Microgravity Vibration Isolation Subsystem (MVIS) - 01.09.14
Science Objectives for Everyone
Microgravity Vibration Isolation Subsystem (MVIS) was designed to allow experiments to be conducted in low gravity without interference from vibrations produced by the International Space Station (ISS). Through collaboration with the European Space Agency in their Fluid Science Laboratory (FSL), MVIS will aim to improve the opportunities for the exploitation of microgravity vibration isolation technology.
Science Results for Everyone
Bristol Aerospace Limited, Winnipeg, Manitoba, Canada
MacDonald Detweiller and Associates, Rockville, MD, United States
Sponsoring Space Agency
Canadian Space Agency (CSA)
ISS Expedition Duration
March 2009 - September 2012
Previous ISS Missions
The MVIS system is the next generation of vibration isolation systems produced by the CSA to the Microgravity Isolation System (MIM) -2 that flew on STS-85.
- Microgravity Vibration Isolation Subsystem (MVIS) will monitor the position of the core element of the Fluid Science Laboratory (FSL) and is armed with an extremely sensitive accelerometer that can chart movement or vibration aboard the station.
The MVIS consists of a distributed set of large actuators, with permanent magnets mounted on the Facility Core Element (FCE) and voice coils attached to the International Standard Payload Rack (ISPR). Three accelerometer assemblies are also mounted on the FCE, housing three accelerometers each. This allows determination of both the linear accelerations and the rotational acceleration of the FCE, and allows for up to three levels of redundancy. There are four Light Emitting Diodes (LEDs) mounted on the FCE with collimated (light beams with parallel rays) beams directed at four two dimensional Position Sensing Devices (PSDs) mounted on the ISPR. This allows for tracking the position and orientation of the FCE with respect to the ISPR.
The Electronics Unit (EU) that controls the MVIS is mounted separately in the ISPR. The EU box is located in the top right section of the FSL. The signals from the accelerometers are digitized within their respective housings and sent to the EU in digital form to minimize susceptibility to electromagnetic noise. The MVIS has been incorporated integrally within the FSL and is designed to isolate the FCE from the vibrations of the ISS and from disturbances generated within the FSL ISPR itself. The MVIS consists of a distributed set of large gap Lorentz force actuators, with permanent magnets mounted on the FCE and voice coils attached to the ISPR. Three accelerometer assemblies are also mounted on the FCE, each housing three accelerometers. This allows determination of both the linear and rotational accelerations of the FCE. There are four light emitting diodes (LED) mounted on the FCE with collimated beams directed at four two-dimensional position sensing devices (PSD) mounted on the ISPR. This allows for tracking the position and orientation of the FCE with respect to the ISPR. An electronic unit that controls the MVIS is mounted separately within the ISPR. The signals from the accelerometers and PSD are sent to the electronic unit and used by the algorithms that control the FCE. An active control is used to approximately 50Hz, after which the control is passive. Operations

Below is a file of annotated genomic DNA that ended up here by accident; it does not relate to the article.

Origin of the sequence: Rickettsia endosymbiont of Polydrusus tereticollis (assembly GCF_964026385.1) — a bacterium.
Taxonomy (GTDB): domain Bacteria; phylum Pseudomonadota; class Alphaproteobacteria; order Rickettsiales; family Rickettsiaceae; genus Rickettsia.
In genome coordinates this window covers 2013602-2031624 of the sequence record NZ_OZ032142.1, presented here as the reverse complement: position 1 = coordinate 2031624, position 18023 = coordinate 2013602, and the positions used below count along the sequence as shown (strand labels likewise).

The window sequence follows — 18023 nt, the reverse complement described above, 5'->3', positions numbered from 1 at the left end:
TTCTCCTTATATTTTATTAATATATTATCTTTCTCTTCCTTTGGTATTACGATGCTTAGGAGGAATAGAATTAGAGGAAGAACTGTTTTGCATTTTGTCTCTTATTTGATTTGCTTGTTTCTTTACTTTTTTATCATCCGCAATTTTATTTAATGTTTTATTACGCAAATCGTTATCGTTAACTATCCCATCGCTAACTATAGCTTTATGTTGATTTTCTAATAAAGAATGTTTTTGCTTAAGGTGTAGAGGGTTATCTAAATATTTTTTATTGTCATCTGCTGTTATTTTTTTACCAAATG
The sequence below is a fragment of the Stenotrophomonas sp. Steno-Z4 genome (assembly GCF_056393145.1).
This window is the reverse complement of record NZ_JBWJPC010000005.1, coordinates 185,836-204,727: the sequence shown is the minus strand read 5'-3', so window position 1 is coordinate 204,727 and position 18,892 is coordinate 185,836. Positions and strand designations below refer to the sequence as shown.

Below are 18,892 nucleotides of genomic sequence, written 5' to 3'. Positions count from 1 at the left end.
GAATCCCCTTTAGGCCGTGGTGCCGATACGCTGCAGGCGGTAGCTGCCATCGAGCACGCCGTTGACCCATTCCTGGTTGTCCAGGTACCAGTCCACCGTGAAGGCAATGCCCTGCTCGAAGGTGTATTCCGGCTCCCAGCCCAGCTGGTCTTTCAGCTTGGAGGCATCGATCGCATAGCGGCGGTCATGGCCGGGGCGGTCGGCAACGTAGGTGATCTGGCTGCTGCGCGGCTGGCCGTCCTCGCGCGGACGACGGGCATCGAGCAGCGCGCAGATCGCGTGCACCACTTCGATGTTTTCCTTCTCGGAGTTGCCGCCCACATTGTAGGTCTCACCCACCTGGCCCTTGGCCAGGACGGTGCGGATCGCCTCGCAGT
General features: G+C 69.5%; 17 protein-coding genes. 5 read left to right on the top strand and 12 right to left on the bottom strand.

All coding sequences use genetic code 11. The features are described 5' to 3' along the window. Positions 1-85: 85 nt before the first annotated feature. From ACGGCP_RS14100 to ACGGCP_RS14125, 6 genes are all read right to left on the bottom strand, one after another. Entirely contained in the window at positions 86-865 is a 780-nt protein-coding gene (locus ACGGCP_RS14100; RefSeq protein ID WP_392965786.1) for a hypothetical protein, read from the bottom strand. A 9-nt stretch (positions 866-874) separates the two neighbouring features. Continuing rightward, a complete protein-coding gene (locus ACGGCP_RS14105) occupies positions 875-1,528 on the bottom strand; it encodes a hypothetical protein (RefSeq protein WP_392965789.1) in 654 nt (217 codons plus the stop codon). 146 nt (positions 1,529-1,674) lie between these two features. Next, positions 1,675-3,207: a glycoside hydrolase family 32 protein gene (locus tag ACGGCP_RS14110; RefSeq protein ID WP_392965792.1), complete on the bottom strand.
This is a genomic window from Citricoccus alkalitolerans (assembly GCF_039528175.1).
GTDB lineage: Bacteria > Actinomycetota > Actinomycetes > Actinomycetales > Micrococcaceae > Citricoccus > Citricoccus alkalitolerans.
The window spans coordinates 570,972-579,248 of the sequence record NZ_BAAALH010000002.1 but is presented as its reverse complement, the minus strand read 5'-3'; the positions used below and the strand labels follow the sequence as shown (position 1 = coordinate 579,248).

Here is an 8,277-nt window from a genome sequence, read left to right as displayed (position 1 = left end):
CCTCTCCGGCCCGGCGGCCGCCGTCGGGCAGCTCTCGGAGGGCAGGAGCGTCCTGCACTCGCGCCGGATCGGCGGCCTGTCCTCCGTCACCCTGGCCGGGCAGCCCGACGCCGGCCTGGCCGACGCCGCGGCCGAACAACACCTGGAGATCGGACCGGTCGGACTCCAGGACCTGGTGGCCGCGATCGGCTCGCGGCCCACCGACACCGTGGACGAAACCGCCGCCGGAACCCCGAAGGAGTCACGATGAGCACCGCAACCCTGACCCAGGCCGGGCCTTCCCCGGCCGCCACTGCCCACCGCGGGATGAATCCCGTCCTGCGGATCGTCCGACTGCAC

- MVIS is a six degree of freedom magnetic levitation system that has been designed to isolate the European Space Agency's FSL facility core element experiments from vibratory accelerations on the ISS.
Ground Based Results Publications
The Microgravity Vibration Isolation Subsystem (MVIS). Image courtesy of CSA.
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Image of the MVIS Electronic Unit (EU). Image courtesy of CSA.
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Canadian Space Agency Astronaut Bob Thirsk commissions MVIS in the Fluid Science Laboratory, located in the Columbus Laboratory of the International Space Station .
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